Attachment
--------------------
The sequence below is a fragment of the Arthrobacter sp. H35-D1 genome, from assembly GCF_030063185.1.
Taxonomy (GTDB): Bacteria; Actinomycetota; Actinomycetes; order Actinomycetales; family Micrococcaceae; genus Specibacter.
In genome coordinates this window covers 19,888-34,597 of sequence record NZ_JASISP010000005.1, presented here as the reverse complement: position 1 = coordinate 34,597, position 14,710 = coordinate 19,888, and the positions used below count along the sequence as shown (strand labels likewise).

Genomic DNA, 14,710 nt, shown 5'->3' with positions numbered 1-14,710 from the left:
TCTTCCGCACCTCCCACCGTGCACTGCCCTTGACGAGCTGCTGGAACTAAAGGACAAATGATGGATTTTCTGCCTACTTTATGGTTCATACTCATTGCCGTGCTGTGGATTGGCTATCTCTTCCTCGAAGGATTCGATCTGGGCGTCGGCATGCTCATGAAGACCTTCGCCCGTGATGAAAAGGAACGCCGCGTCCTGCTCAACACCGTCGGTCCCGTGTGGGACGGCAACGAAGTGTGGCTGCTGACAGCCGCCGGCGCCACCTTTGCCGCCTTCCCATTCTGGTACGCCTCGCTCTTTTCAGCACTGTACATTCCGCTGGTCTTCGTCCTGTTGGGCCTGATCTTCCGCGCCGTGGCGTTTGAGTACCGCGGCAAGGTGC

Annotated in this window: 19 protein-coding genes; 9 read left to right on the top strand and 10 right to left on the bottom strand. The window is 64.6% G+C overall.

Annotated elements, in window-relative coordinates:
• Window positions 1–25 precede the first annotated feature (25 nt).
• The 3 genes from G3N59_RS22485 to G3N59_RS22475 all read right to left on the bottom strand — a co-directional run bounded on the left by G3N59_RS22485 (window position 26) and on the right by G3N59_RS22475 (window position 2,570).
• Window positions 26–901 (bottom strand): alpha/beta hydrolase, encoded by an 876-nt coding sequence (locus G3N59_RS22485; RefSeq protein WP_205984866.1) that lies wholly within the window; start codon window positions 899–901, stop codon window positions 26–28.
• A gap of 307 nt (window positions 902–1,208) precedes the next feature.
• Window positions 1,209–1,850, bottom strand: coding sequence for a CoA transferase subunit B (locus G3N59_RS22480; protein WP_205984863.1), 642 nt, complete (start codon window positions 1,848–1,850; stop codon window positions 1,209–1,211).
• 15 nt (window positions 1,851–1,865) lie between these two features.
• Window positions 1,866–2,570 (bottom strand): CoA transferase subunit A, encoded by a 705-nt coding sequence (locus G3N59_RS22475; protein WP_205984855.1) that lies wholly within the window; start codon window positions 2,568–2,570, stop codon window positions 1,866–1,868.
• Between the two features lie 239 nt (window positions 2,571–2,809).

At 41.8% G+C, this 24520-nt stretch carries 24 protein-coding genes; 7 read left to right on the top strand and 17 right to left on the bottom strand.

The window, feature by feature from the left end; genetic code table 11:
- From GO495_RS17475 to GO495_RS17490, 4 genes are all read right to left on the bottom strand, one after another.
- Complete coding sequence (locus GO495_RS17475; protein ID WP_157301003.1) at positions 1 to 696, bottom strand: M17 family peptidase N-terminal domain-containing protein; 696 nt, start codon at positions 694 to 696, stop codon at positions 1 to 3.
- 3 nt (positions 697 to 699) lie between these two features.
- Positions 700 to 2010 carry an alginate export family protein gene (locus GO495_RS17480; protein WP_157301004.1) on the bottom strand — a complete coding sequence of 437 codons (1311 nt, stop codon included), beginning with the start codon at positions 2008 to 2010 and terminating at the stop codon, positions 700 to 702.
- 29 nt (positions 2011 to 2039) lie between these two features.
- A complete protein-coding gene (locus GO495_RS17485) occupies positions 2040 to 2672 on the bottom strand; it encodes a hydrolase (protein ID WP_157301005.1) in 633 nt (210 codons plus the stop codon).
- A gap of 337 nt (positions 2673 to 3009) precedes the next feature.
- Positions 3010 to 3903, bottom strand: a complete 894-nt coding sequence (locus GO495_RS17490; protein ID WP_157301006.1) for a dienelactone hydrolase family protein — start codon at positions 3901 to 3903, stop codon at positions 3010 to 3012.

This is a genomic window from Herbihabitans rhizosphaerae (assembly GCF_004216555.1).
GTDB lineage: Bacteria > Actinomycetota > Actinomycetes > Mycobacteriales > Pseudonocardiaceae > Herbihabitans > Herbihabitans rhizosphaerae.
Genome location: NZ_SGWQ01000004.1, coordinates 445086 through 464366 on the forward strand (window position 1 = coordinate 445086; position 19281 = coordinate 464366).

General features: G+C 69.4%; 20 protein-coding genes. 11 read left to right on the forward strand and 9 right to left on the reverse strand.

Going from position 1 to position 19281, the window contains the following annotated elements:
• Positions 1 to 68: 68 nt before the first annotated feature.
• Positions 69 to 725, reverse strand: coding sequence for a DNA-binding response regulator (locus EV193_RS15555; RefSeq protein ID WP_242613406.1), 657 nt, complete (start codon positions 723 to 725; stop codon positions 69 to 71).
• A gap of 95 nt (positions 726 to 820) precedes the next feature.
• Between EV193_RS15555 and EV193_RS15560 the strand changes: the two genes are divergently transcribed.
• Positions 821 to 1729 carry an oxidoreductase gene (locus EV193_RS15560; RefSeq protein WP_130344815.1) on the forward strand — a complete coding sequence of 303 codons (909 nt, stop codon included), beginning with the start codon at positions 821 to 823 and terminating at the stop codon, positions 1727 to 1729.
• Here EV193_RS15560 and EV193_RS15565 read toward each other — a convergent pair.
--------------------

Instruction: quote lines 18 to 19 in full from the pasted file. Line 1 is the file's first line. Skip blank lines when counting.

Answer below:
- From GO495_RS17475 to GO495_RS17490, 4 genes are all read right to left on the bottom strand, one after another.
- Complete coding sequence (locus GO495_RS17475; protein ID WP_157301003.1) at positions 1 to 696, bottom strand: M17 family peptidase N-terminal domain-containing protein; 696 nt, start codon at positions 694 to 696, stop codon at positions 1 to 3.